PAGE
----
Which I think is arguably more misogynistic than what Black Canary, Supergirl and Wonder Woman got. I also suspect should Black Canary ever be portrayed as Tim’s biological aunt, I think that’s when we get a less misogynistic take on Stephanie. Not necessary becoming more competent but would develop in a way writers didn’t expect to. Much like Supergirl though for different reasons for Steph.

Oddly enough, the least misogynistic take on Steph would be her developing into a take no-nonsense alternative type. The sort of girl who realises there’s no point in trying to please people who’d reject you anyways and becomes more self-sufficient because of that. If Supergirl’s unexpected fallibility comes from her being more emotional/socially inept than Superman is (that’s to be expected, at least in recent stories she’s actually older than him and lived in Krypton longer before it exploded).

Which leads to her learing a lot from those experiences, often by undoing what’s been done to her in whatever manner (including the 1990s stories) and progress to doing better things. Logically, Stephanie becomes a much more independent woman who ends up doing what she wants to do because there’s no point in pleasing people who’d reject her anyways. Some people do this anyways.

Not necessarily any less misogynistic but it seems just as Supergirl became a very fallible character willing to learn from her mistakes and aspire to do much better (like Steph in a way), Steph could become a much more independent if left field girl as there’s no point in constantly pleasing people who can’t stand her at all.

Maybe I haven’t read enough stories where she does learn from her mistakes but if DC were to pull a Supergirl on her, in this context Stephanie develops into a more alternative type who prefers to be independent as there’s no point in trying to be more like others anyways.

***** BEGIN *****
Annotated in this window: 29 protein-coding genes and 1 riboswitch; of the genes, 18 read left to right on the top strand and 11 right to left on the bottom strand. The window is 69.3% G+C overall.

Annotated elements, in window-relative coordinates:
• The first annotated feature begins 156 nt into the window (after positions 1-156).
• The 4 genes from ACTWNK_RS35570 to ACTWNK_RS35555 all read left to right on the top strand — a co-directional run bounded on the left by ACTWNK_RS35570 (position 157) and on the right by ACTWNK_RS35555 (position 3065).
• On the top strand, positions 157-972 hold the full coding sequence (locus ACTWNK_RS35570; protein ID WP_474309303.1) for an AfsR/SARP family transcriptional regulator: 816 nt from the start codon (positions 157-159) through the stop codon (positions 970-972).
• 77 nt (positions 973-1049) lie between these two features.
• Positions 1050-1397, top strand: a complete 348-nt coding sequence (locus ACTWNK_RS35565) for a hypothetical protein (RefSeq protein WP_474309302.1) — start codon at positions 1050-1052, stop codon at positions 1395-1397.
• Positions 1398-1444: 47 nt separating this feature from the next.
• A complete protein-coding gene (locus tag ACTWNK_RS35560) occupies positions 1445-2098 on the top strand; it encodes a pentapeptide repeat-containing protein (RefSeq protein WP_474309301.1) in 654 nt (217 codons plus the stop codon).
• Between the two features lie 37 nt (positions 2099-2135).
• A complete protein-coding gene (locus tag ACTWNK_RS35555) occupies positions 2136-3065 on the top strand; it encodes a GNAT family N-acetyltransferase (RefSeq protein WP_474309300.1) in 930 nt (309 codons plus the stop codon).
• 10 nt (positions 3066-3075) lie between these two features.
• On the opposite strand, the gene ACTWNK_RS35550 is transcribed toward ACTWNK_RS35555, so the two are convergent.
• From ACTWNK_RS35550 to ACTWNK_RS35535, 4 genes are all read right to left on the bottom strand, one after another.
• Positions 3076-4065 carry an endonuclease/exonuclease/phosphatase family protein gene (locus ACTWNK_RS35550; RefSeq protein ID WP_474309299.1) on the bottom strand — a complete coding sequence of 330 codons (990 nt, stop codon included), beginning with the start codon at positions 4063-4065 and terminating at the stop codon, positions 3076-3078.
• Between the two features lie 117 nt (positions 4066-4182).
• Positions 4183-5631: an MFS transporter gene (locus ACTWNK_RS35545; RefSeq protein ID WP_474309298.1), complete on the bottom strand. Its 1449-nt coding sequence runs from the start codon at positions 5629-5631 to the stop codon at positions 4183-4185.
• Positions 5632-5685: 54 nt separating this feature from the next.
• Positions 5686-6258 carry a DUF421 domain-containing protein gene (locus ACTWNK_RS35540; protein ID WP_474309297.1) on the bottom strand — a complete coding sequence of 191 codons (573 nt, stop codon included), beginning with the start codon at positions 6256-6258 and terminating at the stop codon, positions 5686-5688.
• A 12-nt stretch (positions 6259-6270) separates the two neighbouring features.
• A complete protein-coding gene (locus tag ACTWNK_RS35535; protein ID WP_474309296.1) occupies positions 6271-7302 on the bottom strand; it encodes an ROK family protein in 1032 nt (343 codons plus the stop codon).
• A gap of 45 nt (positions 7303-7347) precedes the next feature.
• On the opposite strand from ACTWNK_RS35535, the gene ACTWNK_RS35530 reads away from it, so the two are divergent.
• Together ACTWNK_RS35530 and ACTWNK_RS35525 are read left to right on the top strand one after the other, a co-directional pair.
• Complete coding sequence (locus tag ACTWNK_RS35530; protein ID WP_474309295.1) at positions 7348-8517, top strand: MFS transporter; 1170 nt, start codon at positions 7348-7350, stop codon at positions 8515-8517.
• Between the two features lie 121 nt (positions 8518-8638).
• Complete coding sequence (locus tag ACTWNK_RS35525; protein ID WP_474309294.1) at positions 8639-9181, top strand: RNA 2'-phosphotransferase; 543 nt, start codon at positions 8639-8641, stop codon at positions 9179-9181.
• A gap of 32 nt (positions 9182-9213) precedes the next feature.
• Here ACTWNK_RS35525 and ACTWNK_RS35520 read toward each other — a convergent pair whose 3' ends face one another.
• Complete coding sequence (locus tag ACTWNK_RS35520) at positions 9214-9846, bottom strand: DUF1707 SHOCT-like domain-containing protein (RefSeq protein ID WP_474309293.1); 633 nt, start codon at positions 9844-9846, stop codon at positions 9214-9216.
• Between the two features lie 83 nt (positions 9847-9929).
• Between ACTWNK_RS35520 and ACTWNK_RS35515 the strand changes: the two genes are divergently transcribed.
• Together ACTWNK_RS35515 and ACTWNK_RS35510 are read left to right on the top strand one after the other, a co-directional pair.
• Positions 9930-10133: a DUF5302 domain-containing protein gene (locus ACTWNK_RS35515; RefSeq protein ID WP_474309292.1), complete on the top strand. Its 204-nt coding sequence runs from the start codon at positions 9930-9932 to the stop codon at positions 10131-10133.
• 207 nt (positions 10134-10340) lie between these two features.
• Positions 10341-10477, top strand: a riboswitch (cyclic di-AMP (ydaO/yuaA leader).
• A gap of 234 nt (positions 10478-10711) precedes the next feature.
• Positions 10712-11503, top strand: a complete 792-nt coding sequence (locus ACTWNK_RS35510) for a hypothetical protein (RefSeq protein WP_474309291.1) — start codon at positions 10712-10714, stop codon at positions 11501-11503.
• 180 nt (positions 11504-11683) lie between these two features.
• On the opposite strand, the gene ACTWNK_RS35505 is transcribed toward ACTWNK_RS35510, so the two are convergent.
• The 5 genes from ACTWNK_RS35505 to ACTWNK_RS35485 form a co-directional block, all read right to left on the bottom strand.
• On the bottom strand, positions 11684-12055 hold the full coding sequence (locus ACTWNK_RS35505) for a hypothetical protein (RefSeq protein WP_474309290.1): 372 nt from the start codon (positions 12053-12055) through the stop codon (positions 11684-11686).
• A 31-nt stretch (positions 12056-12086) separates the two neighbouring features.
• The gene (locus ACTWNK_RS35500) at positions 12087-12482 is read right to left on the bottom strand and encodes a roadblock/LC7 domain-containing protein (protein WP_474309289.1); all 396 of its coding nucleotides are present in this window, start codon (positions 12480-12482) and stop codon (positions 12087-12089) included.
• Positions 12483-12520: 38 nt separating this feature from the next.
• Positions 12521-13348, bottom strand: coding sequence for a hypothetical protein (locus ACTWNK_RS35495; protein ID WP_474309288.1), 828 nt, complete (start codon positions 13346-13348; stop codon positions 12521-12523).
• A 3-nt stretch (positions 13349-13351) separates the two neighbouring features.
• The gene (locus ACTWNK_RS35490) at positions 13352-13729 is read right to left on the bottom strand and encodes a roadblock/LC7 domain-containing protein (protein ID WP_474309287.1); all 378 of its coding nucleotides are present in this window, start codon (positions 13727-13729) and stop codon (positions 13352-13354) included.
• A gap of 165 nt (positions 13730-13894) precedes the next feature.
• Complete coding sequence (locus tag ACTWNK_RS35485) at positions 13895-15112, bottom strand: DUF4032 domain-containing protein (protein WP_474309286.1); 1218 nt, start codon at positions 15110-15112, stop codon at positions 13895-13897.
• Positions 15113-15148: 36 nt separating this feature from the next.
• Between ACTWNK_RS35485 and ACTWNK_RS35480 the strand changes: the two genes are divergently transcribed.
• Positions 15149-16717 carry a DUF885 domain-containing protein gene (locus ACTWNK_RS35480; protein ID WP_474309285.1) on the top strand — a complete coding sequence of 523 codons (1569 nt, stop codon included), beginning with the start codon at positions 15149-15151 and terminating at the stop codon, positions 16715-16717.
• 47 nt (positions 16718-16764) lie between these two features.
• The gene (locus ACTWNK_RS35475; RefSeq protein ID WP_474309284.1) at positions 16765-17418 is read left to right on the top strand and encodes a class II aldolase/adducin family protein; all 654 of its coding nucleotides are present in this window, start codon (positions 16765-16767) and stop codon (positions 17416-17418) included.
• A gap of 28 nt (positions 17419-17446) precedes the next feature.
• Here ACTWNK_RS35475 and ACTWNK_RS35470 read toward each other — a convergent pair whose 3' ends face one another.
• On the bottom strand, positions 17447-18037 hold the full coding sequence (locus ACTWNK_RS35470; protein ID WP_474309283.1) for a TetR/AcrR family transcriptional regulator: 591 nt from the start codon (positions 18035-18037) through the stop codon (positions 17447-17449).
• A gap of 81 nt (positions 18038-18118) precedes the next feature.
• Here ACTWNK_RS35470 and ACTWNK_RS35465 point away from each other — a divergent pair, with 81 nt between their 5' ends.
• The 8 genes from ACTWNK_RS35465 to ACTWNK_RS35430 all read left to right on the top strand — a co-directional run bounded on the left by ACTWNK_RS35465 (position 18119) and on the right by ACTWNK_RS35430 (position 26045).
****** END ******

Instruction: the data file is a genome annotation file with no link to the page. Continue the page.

Dressing to please

That’s not necessarily always a bad thing in and of itself, whether in real life or in fiction. Though I do get the impression that at least in the Chuck Dixon stories, Stephanie Brown does dress up to please her boyfriend Tim Drake (twice I think) whilst my own in-universe understanding of Supergirl dressing up like Superman tends to be done out of cultural and familial reverence*. Sort of like a family tartan as well as seeing him as a role model she aspires to be.

(That helps if because she’s his cousin and she’s got a good reason to emulate him.)

Stephanie Brown on the other hand comes off as a kind of glorified groupie who also gets turned into a punching bag. (I actually think that’s much more misogynistic than what Supergirl and even Black Canary and Wonder Woman get.) As bad as what BC and WW get, at least they tend to dress what they like and will to (at least from what I recall), not because they’re always out there to please their boyfriends.

It could be that either Dixon’s not that good at writing female characters at times (in the sense of making even their love interests have more of a real will of their own or at least not come off as blatant fangirls) or most likely, he seems more at home with writing male characters that whenever he does depict females at all they’re either stereotypical or are just males with enlarged, misplaced testicles.

Now if that’s the case, I suspect there’s a reason why having Dinah as Tim’s mother figure and aunt’s likelier to produce very different stories especially where she starts being more involved in Tim’s life to the point of micromanaging him. Not that he hasn’t interacted with her but him having an older female relative in Dinah’s going to differ from what Superman and Supergirl get.

(I get the feeling given his interactions with Dinah would’ve influenced the way he treats and regards women, Stephanie would become more of an alternative girl and that might ironically be the least misogynistic take on her.)

*Lois Lane, being the first Supergirl, did this to please and amuse Superman though I suspect it would’ve been too obsessive of her so it’s unsurprising they had to pre-empt Kara Zor-El instead.

The redesign nobody wanted

I sometimes get the impression that if Black Canary were Tim Drake’s aunt, there’s a profound chance that he’d not only become her sidekick but also strongly influence his views of women. Chances are, rather unexpectedly (at first), he’d seemed to be into Goths and Stephanie Brown would be redesigned to be one. But when his aunt dresses in black and fishnets, it’s inevitable Tim’s going to be drawn to Goths anyways.

Even if not all Goths always wear black or fishnets but when it’s so commonly associated (and also when Black Canary does both) that the real reason why Tim Drake’s attracted to Stephanie’s because she reminds him a lot of his aunt. Even her attitude resembles that of Auntie Dinah. Maybe not exactly but still enough to assume the influence. Besides relatives can sometimes influence the way some people interact with the opposite gender.